Ever wondered about the story behind the red wolves living on St. Vincent National Wildlife Refuge? Here’s a chance to learn!

Kim Wheeler, Executive Director of the nonprofit Red Wolf Coalition, will provide a presentation about the highly endangered wolves as part of the Friends of the Refuge’s Winter Speaker Series.

Wheeler’s talk will be free and open to the public at the historical Port St. Joe Garden Center at 7 p.m. ET Thursday, Feb. 6

Kim Wheeler lives and works in the heart of red wolf country in northeastern North Carolina as a community leader advocate and educator. Kim is the 2009 recipient of the “Who Speaks for Wolf” award from the International Wolf Center and the 2016 recipient of the Roosevelt Ashe Outstanding Educator in Conservation.

Here are excerpts of a recent interview between Wheeler and Refuge Friends’ President, Susan Cerulean:

Why have you dedicated so much of your life to red wolves, Kim?

My wolf work started when I became a pup care volunteer at the International Wolf Center. Once I met and learned about them, it was love. The red wolf story is one of determination and resilience. The wolves themselves, as well as the men and woman who have dedicated their careers to the red wolf, inspire me, and I work to do something positive for them every day.

What challenges face red wolves?

Human tolerance is the biggest challenge. Red wolves, smaller, thinner cousins of the gray wolf, are the Southeast’s native canid, but tragically, the world’s most endangered due to illegal gunshot mortality, vehicle injury and death, and habitat loss due to human development.

Describe your day-to-day activities as a wolf conservationist.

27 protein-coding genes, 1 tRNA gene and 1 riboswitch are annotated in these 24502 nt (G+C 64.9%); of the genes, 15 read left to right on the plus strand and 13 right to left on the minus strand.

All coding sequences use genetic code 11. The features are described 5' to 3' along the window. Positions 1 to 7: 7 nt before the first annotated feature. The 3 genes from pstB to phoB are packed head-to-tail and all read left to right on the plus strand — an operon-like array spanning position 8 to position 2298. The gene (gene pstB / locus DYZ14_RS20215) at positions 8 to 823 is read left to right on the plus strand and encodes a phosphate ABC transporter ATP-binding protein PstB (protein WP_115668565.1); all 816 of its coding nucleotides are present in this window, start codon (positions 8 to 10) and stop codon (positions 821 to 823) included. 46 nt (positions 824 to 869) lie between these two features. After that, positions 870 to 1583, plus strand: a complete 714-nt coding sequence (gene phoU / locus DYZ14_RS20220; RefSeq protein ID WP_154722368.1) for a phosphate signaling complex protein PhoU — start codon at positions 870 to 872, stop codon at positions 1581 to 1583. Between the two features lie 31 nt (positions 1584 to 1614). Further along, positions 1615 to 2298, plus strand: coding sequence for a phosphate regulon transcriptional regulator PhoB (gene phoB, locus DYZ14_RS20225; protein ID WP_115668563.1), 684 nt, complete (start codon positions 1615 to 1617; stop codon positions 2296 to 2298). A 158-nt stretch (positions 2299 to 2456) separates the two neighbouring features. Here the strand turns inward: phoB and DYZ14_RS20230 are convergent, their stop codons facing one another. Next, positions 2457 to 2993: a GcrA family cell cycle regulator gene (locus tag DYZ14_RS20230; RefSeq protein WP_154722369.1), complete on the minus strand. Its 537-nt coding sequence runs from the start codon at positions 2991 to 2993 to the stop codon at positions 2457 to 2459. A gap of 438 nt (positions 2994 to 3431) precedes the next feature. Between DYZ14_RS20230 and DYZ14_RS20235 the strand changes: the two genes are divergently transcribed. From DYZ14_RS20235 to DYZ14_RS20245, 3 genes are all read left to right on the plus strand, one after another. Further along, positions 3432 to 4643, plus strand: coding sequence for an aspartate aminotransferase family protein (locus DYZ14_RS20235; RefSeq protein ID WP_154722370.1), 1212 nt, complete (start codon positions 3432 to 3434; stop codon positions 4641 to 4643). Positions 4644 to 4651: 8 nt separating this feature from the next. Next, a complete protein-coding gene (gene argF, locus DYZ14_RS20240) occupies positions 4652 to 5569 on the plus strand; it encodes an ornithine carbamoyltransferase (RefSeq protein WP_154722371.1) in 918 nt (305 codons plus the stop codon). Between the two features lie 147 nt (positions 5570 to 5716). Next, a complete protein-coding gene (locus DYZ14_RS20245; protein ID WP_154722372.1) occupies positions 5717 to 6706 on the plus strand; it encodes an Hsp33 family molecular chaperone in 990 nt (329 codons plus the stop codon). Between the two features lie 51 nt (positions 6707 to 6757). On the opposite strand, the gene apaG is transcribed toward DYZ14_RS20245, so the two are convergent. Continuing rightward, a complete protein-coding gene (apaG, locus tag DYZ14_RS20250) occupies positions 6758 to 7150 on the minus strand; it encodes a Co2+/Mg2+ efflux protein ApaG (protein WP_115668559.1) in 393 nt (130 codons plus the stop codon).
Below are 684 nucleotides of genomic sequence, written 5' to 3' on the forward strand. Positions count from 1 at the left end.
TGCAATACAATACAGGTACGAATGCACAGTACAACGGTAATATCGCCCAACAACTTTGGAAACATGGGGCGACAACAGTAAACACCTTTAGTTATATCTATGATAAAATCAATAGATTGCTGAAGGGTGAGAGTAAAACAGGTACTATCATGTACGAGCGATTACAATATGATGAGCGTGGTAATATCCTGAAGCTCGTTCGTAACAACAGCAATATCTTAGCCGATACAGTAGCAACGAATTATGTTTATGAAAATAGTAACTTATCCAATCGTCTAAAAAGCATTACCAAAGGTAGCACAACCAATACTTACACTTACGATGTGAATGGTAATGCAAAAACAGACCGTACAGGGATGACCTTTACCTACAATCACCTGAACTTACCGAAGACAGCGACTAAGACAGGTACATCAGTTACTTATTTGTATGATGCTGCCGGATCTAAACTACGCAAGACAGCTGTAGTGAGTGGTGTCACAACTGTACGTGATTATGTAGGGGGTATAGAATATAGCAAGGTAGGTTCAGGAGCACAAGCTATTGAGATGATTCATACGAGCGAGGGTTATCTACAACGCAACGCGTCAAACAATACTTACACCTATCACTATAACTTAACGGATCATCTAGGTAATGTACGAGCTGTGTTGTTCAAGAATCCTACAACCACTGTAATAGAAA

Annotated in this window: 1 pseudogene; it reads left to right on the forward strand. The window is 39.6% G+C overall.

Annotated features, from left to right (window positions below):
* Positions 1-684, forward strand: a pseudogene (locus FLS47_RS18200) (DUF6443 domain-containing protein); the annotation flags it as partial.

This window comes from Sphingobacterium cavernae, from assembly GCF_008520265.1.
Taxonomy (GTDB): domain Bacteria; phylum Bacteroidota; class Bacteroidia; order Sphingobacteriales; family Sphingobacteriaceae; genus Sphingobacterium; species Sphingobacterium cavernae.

One of my favorite jobs is volunteer caretaker for two red wolves, Sierra and Manny. These two beautiful souls reside at the Red Wolf Education Center located on Pocosin Lakes National Wildlife Refuge property near my home in Columbia, N.C. But I also develop and present education programs, work with my board of directors on fundraising, and do all the administrative tasks for the Coalition. I’ve been with the coalition for 15 years. My background is in sales and marketing, so moving to a non-profit was a huge change for me. I still think it was the best move ever!

Tell us more about the Red Wolf Coalition.

Our organization was established in 1997 by a field biologist who saw a need for education and outreach beyond the efforts of the USFWS. We advocate for the long -term survival of red wolf populations through education programs and by fostering public involvement in red wolf conservation.

Kim, what gives you hope for red wolves?

I don’t really have a choice; I refuse to believe that red wolves can’t live in the wild. The kids I talk with give me hope that the next generation will take up our cause. I am constantly amazed by our supporters that spring into action and support our work. The red wolf partners continue to inspire me and I know that without them, the future of the red wolf would be in question.

St. Vincent NWR is an essential part of the red wolf recovery program, offering a remote, protected propagation site. Island propagation projects serve as a bridge between captive and wild red wolf populations.

The animals on this island show us that animals born in captivity can find their “wildness,” which lead to their life in the wild. Today, the St. Vincent animals hold the next chapter for red wolves’ success in the wild.

“The Red Wolf Coalition is a cherished partner and a key voice for the USFWS Red Wolf Recovery Program,” says Dan Frisk, Project Leader with the U.S. Fish and Wildlife Service. “Kim’s perseverance and leadership has kept the public well informed and inspired regarding the protection of the red wolf and its recovery.”